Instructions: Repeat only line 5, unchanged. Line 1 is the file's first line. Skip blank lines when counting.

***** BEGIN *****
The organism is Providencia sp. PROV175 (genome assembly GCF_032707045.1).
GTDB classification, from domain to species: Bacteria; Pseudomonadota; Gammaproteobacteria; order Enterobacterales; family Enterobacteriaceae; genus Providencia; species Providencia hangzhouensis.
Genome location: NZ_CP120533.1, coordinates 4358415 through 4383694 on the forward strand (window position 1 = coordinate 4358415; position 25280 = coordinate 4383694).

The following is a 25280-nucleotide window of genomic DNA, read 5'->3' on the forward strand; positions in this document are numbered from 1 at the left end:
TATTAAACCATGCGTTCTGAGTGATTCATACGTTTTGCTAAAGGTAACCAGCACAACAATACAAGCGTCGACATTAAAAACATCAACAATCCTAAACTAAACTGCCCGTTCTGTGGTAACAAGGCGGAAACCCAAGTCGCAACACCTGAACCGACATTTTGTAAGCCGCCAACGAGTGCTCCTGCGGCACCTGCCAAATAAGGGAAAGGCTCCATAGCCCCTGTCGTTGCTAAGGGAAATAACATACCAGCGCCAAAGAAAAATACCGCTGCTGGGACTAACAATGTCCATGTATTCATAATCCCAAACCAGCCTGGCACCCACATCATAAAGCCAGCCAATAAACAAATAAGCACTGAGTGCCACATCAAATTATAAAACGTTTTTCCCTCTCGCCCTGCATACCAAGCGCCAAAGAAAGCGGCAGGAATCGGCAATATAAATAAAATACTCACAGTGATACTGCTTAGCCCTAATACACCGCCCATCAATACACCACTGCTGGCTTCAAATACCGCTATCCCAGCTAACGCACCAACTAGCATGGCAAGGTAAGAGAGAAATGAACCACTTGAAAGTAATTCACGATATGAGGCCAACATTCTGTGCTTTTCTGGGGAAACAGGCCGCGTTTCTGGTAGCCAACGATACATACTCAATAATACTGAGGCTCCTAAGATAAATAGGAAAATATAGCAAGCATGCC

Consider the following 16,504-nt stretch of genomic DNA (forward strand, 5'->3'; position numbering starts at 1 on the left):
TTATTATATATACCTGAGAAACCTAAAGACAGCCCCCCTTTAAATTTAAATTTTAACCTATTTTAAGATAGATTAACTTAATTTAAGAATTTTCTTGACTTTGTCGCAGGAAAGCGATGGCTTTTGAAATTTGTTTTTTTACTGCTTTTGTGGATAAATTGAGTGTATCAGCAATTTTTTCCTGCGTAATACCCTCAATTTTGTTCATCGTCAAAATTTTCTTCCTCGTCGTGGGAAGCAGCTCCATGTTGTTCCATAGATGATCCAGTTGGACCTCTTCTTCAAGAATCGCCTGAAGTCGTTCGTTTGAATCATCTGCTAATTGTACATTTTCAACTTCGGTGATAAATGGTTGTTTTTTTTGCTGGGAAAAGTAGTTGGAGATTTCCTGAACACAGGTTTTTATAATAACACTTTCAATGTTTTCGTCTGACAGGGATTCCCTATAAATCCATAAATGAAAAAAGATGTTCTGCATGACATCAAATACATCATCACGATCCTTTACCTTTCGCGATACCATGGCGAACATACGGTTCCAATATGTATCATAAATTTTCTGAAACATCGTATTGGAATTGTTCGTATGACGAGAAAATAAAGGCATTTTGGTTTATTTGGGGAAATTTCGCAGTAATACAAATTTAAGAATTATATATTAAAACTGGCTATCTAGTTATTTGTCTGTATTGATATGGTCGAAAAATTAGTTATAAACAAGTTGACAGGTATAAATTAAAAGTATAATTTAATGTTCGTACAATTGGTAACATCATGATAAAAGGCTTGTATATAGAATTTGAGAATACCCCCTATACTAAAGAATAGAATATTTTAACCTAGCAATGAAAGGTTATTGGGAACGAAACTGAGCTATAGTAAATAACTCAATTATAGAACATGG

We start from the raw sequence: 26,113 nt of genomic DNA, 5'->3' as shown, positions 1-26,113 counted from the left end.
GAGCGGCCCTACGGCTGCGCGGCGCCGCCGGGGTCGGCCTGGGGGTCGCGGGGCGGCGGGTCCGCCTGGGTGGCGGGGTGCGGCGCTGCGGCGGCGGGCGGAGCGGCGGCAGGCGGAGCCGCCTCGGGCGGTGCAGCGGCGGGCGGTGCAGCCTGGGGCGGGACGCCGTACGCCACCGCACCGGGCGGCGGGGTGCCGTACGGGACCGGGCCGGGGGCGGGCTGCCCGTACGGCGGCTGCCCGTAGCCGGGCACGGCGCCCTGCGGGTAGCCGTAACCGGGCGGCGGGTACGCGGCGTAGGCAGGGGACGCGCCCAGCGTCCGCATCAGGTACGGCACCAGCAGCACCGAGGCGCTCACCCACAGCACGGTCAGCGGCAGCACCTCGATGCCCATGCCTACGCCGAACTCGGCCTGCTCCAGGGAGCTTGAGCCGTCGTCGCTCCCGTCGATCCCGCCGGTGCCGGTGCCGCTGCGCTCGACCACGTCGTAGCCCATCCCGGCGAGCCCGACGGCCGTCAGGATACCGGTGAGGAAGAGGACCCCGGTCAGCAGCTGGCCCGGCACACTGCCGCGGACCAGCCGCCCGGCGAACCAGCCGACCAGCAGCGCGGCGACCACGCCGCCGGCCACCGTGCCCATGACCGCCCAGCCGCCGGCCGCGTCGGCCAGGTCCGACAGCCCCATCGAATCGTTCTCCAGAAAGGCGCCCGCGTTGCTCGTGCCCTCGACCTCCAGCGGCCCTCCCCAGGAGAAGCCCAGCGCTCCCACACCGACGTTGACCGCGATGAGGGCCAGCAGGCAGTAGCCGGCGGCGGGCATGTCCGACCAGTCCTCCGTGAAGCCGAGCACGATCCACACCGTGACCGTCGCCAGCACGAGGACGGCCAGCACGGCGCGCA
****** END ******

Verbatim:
TATTAAACCATGCGTTCTGAGTGATTCATACGTTTTGCTAAAGGTAACCAGCACAACAATACAAGCGTCGACATTAAAAACATCAACAATCCTAAACTAAACTGCCCGTTCTGTGGTAACAAGGCGGAAACCCAAGTCGCAACACCTGAACCGACATTTTGTAAGCCGCCAACGAGTGCTCCTGCGGCACCTGCCAAATAAGGGAAAGGCTCCATAGCCCCTGTCGTTGCTAAGGGAAATAACATACCAGCGCCAAAGAAAAATACCGCTGCTGGGACTAACAATGTCCATGTATTCATAATCCCAAACCAGCCTGGCACCCACATCATAAAGCCAGCCAATAAACAAATAAGCACTGAGTGCCACATCAAATTATAAAACGTTTTTCCCTCTCGCCCTGCATACCAAGCGCCAAAGAAAGCGGCAGGAATCGGCAATATAAATAAAATACTCACAGTGATACTGCTTAGCCCTAATACACCGCCCATCAATACACCACTGCTGGCTTCAAATACCGCTATCCCAGCTAACGCACCAACTAGCATGGCAAGGTAAGAGAGAAATGAACCACTTGAAAGTAATTCACGATATGAGGCCAACATTCTGTGCTTTTCTGGGGAAACAGGCCGCGTTTCTGGTAGCCAACGATACATACTCAATAATACTGAGGCTCCTAAGATAAATAGGAAAATATAGCAAGCATGCC